Coronavirus: We walk through the valley of the shadow of death, yet we fear not!

Northeast MS news shadow of death
The shadow of death by nuclear war is but one of the many "plagues" earth's inhabitants have faced. Our generation is not uniquely challenged.
March 16th, 2020     Guest Authors

“…do not let us begin by exaggerating the novelty of our situation.” 

C. S. Lewis

By: Steve Patterson


COVID-19 is deadly serious. It is a global pandemic and all necessary precautions must be taken!
As the world struggles with this mysterious and frightening disease, we should seek comfort in the Holy Scriptures, as well as the words of those who have lived through similarly frightening uncertain times!

The era of bubonic plague

Five hundred years ago, the German Reformation leader, Martin Luther wrote poignantly of an era when the bubonic plague was rampant and killing an estimated 50 million people. His words are surely comforting and instructive to us today:

“Very well, by God’s decree, the enemy has sent us poison and deadly offal. Therefore. I shall ask God to mercifully protect us. Then I shall fumigate, help purify the air, administer medicine and take it. I shall avoid places and persons where my presence is not needed in order to not become contaminated and thus perchance infect and pollute others, and so cause their death as a result of my negligence. If God should wish to take me, he will surely find me, and I have done what he expected of me and so I am not responsible for either my own death or the death of others. If my neighbor needs me, however, I shall not avoid place or person, but go freely.”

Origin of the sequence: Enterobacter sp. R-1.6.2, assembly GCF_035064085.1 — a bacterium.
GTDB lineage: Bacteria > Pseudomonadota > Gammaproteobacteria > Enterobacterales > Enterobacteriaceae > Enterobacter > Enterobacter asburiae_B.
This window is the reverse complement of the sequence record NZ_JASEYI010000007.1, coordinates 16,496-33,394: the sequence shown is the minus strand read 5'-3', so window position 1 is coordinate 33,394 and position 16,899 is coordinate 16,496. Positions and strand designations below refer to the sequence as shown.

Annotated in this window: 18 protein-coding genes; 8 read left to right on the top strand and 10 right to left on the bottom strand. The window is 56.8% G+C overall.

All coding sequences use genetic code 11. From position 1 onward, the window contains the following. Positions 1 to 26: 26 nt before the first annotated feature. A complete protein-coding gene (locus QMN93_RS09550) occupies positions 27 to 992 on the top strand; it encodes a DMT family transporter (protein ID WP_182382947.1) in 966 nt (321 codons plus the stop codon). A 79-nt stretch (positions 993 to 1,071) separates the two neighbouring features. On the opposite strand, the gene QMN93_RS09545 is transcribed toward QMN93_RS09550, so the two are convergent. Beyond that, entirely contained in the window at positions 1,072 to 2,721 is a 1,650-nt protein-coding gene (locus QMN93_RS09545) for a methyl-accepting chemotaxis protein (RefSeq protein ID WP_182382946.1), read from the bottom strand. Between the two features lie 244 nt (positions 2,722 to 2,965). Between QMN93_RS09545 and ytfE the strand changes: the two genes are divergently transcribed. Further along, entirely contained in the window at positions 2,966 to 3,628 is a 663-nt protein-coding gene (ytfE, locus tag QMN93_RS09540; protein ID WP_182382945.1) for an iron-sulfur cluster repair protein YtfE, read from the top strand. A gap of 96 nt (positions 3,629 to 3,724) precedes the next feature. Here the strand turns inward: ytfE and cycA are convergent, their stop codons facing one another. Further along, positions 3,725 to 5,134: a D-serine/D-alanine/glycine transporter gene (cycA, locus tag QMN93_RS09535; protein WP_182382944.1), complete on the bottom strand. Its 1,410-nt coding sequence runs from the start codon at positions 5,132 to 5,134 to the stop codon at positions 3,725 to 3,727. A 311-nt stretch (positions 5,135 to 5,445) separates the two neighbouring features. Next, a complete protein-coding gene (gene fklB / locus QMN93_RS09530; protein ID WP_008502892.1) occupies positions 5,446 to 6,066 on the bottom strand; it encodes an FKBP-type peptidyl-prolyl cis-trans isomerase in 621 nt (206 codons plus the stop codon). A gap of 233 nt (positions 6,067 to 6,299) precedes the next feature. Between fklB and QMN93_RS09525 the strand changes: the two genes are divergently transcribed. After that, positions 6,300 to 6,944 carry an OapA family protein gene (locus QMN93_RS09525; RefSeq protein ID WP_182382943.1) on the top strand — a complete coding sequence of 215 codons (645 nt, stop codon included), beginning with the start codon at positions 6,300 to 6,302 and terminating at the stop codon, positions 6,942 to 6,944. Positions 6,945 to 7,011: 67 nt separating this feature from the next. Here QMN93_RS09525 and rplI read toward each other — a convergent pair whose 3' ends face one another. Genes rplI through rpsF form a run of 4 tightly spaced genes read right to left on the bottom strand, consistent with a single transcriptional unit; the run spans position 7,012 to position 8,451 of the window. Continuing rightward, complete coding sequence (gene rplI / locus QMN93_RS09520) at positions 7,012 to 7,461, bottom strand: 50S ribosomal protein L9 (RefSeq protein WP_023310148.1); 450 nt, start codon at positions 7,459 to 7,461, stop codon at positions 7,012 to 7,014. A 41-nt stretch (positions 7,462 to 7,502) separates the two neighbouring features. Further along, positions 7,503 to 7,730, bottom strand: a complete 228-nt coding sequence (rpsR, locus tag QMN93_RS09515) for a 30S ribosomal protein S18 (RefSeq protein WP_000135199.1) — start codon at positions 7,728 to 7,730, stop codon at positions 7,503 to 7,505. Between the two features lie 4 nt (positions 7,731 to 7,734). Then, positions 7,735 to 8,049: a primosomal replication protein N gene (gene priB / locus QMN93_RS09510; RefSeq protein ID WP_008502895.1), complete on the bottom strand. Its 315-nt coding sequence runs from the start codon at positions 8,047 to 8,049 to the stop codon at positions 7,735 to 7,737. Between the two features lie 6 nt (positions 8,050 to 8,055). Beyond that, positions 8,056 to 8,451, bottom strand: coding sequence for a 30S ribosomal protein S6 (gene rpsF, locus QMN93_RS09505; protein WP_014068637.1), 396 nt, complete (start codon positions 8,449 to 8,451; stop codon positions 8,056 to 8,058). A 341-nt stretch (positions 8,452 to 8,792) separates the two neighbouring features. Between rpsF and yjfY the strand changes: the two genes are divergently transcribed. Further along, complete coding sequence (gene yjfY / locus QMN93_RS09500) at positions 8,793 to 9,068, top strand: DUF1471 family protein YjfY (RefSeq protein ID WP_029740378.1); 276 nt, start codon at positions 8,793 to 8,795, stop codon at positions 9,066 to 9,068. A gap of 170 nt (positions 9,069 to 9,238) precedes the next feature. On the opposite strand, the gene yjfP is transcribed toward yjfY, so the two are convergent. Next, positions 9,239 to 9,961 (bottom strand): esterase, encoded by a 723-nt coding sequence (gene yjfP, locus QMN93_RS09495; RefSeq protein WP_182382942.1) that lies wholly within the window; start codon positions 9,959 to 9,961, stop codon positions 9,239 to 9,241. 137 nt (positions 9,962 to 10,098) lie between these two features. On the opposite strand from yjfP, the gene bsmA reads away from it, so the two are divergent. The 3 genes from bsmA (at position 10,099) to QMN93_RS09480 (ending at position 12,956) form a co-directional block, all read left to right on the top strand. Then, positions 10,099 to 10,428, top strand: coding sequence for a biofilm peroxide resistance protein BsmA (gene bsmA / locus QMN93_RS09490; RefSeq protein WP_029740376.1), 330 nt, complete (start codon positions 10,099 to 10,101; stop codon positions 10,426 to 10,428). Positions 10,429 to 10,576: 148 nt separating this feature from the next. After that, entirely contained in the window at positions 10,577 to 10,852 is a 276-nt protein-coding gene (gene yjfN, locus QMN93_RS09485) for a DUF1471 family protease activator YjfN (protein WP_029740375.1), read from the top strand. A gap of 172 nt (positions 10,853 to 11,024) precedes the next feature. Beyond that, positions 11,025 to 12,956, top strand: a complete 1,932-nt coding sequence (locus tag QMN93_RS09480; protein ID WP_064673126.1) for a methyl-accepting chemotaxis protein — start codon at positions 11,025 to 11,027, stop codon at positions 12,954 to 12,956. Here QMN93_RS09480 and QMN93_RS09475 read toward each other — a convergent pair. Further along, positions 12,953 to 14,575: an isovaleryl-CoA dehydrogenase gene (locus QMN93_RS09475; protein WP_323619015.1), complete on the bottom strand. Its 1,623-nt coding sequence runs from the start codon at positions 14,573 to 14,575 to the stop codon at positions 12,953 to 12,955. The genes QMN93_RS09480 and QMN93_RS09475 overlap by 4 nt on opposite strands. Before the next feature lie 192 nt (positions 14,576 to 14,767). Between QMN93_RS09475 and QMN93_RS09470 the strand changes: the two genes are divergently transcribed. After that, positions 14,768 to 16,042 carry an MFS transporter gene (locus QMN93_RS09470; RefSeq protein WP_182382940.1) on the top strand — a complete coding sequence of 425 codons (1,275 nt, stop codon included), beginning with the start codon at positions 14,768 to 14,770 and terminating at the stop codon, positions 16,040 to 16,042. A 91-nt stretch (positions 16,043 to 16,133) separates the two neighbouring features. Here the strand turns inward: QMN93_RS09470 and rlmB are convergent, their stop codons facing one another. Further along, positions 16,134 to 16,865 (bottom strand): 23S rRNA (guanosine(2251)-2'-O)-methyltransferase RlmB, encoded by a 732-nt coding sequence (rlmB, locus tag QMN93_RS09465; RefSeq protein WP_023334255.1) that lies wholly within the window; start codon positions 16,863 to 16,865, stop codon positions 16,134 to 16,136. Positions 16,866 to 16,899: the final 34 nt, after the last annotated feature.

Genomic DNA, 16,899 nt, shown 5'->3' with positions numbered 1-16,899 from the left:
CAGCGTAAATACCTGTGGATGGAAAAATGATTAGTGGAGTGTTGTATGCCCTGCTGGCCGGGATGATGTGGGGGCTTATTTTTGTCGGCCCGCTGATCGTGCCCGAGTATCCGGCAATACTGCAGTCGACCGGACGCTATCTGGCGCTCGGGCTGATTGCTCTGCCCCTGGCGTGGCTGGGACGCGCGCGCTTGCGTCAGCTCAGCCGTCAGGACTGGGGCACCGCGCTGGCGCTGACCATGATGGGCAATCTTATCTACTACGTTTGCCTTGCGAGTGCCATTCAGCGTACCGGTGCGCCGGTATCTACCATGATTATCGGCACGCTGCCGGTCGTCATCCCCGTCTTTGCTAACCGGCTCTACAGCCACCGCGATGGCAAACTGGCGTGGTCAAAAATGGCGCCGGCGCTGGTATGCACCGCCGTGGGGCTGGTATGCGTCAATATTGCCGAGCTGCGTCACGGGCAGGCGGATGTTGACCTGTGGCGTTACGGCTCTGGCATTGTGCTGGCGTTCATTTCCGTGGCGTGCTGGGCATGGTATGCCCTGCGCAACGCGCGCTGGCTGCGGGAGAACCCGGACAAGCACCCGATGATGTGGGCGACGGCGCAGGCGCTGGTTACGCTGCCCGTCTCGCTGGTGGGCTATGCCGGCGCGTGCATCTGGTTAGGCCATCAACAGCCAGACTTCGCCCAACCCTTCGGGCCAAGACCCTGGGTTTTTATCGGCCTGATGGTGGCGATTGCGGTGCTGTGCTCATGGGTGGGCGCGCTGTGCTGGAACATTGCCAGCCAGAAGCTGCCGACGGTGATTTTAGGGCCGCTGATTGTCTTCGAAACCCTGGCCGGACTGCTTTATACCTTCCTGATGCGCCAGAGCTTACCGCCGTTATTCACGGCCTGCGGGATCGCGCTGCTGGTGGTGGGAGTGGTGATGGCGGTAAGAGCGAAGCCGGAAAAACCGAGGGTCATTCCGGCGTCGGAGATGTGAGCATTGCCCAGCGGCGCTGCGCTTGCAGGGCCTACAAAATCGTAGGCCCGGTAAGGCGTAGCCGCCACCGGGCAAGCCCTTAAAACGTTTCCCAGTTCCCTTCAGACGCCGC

I say, Amen and Amen to Martin Luther!

The era of the atomic bomb

Similarly, British writer and lay theologian C. S. Lewis, writing of the advent of the of the atomic bomb 70 years ago, summarized today’s panic beautifully and succinctly. His words ring true for us today and are relevant to today’s fears of the coronavirus. Just replace “atomic bomb” with “coronavirus” as you read his compelling words:

“…you and all whom you love were already sentenced to death before the atomic bomb was invented.” <p>– C. S. Lewis<p>
“In one way we think a great deal too much of the atomic bomb.” How are we to live in an atomic age?” I am tempted to reply: “Why, as you would have lived in the sixteenth century when the plague visited London almost every year, or as you would have lived in a Viking age, when raiders from Scandinavia might land and cut your throat any night; or indeed, as you are already living in an age of cancer, an age of syphilis, an age of air raids, an age of railway accidents, and age of motor accidents.”

“In other words, do not let us begin by exaggerating the novelty of our situation. Believe me my dear sir or madam, you and all whom you love were already sentenced to death before the atomic bomb was invented; and quite a high percentage of us were going to die in unpleasant ways. We had, indeed, one great advantage over our ancestors — anesthetics; but we have that still. It is perfectly ridiculous to go about whimpering and drawing long faces because the scientists have added one more chance of painful and premature death to a world which already bristled with such chances and in which death itself was not a chance at all, but a certainty.”

Whatever the era, our path is the same

“This is the first point that be made: And the first action to be taken is to pull ourselves together. If we are all going to be destroyed by an atomic bomb, let that bomb, when it comes, find us doing sensible and human things — praying, working, teaching, reading, listening to music, bathing children, playing tennis, chatting to our friends over a pint and a game of darts — not huddled together like frightened sheep and thinking about bombs. They may break our bodies (a microbe can do that) but they need not dominate our minds.”

No doubt these are trying times and it’s likely the coronavirus will get far worse before it gets better – but it will get better! All we can do is pray, obey the instructions from the scientists, not the politicians, ignore the crazies and conspiracy theories found on the internet, keep our faith and know that ”this too shall pass!”

The lord is our Shepherd and we shall not fear!

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